The narrator, with a voice as pacific as the waters we see over and over again in this film, tells us: “The Flag of Convenience and the container take us back to a world of relentless toil.” The Flag of Convenience is a law, a legal loophole that allows ships from rich countries to register their business in poor ones (Liberia, Panama) and thus exploit the unfair labor laws that tax the country’s workers. Everybody knows the container. It’s the shipping industry’s Lego — that rectangular box stacked on top of itself thousands of times, overloading the shipping tankers that overload the ocean.
This concerned but oddly detached environmental documentary is full of quotes like that one, pseudo-factual, pseudo-philosophical wordplay that go as far in detracting from the movie’s argument as they do in bolstering it. So to justify the stuff about “a world of relentless toil,” we get a few words on the history of The Flag of Convenience, a few shots of workers who’ve been screwed by it, and then we’re off to another thesis. How about this, spoken by the same humorless narrator over shots of robotic container cranes lifting the boxes off of trains and onto ships: “Automation does not guarantee freedom from drudgery. It simply raises drudgery to a higher power.” What are the people watching this doc supposed to do with such statements?
The Forgotten Space is often beautiful, and it has a rhythm not aspired to by most docs. It eschews the Moore/Spurlock glibness and the CGI cartoons they use to make their points and focuses on making a kind of low-key tone poem to the disenfranchised around the world. Or the ones who have been disenfranchised by the shipping industry. Or by the rail industry. Or the trucking industry. Or the unions unable to protect them. Or the governments overly willing to invest tax money in private companies to keep infrastructure projects rolling. Or maybe by the time it’s gotten to all of these people — struggling dock workers, sailors, and drivers — it’s become a documentary on the choking-off tendency of globalization. Or maybe the film is even about the damage the industry has done to the oceans, rather than to its own workers. It’s hard to tell. You get the feeling that the filmmakers — Cal Arts professor Allan Sekula and film critic Noël Burch — were really hoping that a detached, lyrical style would translate into a powerful statement on… something to do with shipping, the ocean, globalization. You also get the feeling that they got a lot of footage of ships, trucks, trains, factories, and angry workers but didn’t know what to do with it all once they got into the editing room. That’s not an inherently inept style of filmmaking, especially if your goal is self-discovery or if the film is itself about that. But this movie has an agenda — a cool, haughty anger about the state of the world — and its style feels very much at odds with its messaging.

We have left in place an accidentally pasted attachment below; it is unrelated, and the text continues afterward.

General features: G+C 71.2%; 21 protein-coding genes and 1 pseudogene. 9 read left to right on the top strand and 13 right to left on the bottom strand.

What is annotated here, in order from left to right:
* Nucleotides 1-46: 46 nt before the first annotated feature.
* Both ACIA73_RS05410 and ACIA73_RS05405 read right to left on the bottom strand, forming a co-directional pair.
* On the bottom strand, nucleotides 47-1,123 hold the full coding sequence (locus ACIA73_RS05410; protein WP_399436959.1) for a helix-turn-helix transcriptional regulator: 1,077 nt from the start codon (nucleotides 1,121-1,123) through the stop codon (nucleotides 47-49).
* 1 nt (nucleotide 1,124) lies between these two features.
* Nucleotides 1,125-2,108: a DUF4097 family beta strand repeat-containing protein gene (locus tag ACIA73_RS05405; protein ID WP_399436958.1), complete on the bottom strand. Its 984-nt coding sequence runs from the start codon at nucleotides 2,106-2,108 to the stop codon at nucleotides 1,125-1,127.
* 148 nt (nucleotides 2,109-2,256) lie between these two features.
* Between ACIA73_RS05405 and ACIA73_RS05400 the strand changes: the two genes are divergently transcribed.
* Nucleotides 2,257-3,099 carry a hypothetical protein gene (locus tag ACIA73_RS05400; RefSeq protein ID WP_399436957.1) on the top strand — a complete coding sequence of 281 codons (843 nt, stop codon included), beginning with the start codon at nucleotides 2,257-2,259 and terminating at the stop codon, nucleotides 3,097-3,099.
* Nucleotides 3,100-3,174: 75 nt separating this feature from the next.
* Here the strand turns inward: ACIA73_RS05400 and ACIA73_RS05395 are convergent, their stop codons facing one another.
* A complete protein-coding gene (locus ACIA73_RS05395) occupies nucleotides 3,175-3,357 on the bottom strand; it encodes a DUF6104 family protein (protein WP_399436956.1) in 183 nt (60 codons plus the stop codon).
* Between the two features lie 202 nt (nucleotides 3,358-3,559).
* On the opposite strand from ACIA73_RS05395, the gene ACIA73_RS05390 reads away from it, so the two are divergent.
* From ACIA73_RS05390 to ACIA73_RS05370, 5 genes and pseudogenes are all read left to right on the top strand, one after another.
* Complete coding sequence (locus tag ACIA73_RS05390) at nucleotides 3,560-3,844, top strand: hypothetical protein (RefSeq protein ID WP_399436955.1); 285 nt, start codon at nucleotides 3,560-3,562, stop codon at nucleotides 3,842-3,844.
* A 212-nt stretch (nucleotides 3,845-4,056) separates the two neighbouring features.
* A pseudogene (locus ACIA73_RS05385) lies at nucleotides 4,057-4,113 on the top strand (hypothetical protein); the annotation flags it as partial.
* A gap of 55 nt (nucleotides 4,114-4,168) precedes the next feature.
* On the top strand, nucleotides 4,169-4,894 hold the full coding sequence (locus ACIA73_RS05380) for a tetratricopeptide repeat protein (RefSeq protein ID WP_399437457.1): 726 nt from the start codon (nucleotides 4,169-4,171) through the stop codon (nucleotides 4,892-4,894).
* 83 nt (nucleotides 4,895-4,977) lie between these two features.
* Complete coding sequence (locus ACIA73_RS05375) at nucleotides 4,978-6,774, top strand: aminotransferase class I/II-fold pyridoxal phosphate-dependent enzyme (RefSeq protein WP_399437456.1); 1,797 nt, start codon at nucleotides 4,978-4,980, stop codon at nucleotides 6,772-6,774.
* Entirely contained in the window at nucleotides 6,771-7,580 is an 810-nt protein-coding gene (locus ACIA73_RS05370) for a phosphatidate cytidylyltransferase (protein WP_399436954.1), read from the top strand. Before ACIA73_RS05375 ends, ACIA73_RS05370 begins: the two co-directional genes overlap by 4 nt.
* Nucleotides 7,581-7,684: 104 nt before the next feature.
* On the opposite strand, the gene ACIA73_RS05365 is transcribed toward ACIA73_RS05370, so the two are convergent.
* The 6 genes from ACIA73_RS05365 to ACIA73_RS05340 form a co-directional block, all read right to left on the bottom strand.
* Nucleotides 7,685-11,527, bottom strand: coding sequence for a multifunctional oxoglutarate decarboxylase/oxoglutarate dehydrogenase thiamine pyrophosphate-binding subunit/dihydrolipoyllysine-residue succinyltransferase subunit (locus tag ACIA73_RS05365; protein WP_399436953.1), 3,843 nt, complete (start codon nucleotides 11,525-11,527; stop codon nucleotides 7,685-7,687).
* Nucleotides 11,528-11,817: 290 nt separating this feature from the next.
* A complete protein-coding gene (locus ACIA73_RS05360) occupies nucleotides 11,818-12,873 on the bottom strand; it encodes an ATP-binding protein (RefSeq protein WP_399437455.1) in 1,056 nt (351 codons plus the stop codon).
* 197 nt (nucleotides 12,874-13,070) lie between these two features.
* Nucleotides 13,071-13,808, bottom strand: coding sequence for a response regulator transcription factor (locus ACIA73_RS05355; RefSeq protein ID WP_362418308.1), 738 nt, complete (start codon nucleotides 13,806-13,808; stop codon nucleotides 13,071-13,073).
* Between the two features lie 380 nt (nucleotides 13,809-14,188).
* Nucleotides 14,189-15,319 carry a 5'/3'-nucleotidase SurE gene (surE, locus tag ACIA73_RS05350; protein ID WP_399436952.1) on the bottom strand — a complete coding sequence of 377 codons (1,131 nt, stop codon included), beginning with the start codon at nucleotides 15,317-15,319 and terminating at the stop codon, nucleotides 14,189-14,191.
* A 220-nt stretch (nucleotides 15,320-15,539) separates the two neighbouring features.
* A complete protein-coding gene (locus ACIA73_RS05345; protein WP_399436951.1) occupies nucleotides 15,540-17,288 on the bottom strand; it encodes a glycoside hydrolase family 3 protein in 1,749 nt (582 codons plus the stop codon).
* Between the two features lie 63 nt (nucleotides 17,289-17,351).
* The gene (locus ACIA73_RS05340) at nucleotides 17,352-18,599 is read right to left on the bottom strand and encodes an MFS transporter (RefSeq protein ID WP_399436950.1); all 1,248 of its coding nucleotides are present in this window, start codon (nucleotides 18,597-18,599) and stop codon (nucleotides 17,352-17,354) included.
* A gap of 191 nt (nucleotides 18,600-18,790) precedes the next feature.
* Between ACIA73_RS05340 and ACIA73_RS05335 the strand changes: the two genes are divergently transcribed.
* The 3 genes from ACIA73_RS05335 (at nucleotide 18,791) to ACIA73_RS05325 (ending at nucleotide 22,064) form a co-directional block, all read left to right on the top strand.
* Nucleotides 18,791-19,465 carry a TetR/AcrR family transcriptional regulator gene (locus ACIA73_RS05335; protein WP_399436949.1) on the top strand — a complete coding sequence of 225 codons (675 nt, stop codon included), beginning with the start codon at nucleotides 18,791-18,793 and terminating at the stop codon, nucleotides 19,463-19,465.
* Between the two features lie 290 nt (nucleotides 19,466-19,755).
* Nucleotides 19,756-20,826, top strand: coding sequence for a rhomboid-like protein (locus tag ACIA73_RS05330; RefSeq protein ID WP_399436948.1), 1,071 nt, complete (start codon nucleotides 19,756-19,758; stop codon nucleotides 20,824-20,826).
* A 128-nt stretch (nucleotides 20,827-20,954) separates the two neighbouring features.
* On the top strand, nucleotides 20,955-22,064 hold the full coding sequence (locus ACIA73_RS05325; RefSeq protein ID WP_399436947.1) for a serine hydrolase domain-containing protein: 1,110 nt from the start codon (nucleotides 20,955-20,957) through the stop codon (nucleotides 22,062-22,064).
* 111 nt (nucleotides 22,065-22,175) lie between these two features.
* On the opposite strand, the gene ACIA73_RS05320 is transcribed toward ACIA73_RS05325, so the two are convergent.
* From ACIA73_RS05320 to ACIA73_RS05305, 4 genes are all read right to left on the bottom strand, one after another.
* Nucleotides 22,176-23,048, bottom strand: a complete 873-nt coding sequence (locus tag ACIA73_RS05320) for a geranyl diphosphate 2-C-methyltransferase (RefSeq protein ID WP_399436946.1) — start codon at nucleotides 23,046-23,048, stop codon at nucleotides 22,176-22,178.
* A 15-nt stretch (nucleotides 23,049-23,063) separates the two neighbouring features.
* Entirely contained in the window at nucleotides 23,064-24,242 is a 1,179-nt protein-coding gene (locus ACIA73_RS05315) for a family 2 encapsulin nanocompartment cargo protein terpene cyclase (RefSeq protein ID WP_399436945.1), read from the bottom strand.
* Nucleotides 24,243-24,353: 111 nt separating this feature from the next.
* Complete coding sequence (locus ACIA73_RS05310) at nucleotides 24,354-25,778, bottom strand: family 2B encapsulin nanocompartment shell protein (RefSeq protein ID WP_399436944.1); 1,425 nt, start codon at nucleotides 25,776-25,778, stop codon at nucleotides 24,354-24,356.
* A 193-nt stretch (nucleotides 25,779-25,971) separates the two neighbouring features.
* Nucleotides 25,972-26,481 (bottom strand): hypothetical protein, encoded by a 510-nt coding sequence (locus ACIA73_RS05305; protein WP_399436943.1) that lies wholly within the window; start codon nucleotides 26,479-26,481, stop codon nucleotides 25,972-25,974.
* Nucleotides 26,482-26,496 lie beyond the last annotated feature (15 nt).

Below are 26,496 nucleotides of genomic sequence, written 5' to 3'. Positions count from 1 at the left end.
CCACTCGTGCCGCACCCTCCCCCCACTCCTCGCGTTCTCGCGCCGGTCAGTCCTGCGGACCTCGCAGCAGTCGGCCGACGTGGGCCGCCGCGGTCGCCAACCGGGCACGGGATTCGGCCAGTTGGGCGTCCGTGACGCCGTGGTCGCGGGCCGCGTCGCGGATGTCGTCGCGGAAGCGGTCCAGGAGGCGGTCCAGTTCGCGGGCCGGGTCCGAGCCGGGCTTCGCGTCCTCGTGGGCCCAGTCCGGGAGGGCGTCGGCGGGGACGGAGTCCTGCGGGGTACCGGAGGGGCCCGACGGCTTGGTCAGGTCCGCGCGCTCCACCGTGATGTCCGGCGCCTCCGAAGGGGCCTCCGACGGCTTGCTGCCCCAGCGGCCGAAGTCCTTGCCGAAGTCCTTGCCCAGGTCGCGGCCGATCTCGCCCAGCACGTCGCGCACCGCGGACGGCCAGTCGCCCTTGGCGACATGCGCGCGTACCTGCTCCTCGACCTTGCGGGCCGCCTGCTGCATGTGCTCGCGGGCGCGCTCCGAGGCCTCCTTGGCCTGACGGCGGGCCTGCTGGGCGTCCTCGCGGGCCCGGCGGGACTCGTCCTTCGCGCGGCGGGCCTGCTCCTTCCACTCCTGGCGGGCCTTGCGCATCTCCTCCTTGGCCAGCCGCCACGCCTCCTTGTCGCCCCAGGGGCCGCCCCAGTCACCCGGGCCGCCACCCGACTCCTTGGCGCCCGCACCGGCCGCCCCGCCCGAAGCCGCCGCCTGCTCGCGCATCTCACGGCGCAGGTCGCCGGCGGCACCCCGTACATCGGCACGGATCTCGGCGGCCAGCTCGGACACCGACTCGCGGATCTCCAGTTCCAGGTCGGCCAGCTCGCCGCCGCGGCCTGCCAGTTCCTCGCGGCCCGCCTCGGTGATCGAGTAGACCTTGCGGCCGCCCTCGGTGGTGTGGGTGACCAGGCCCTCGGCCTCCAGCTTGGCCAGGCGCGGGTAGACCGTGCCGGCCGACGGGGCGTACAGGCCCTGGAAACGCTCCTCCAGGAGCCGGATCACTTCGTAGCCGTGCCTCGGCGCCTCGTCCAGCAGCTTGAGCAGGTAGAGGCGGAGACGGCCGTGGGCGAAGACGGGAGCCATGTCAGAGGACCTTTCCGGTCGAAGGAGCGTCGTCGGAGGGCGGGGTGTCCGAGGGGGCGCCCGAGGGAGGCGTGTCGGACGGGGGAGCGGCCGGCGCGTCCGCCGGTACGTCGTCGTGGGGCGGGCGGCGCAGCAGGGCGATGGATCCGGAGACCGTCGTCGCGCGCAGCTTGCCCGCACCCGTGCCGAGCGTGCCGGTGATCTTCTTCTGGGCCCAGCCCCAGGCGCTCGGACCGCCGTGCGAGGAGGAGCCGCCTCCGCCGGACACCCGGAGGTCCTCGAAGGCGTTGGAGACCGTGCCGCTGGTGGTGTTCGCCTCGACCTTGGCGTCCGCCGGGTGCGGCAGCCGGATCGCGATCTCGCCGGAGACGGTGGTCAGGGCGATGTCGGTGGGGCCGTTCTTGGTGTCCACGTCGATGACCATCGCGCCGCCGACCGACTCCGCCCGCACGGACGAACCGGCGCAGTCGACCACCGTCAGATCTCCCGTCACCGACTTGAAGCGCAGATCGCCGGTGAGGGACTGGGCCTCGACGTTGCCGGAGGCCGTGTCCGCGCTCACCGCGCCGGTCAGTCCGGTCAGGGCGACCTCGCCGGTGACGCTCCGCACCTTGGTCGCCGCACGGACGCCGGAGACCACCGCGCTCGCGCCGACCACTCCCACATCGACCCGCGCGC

The strongest cue is taken from Chris Marker, the greatest documentarian in the history of film, and so not a bad de facto mentor to measure up against. Marker focuses (sometimes) on the unseen connection between subjects that are separated by continents, languages and mores; he has a poet’s eye for the humming inconsistencies in the way that human beings as a whole have organized their society and a real filmmaker’s eye for how to capture them. The Forgotten Space — and specifically the career of writer/photographer/co-director Allan Sekula — is often reminiscent of the best of Marker. But as it avoids concrete conclusions, it also steers clear of a solid philosophical ground. That is, where Marker’s films leave you positive that you have seen the world in a new way, The Forgotten Space simply casts doubt on the current way, leaving only a vague sense of dissatisfaction about it. Okay, so you’re unhappy with capitalism and the effects of globalization, and you’re smart enough not to simply ask people to get up and change the world for you (you’re not Michael Moore). If that’s the case, you’ve got to be a strong enough filmmaker to move people with your images and the meaning behind your editing. In other words, capitalism may not work, but The Forgotten Space doesn’t either.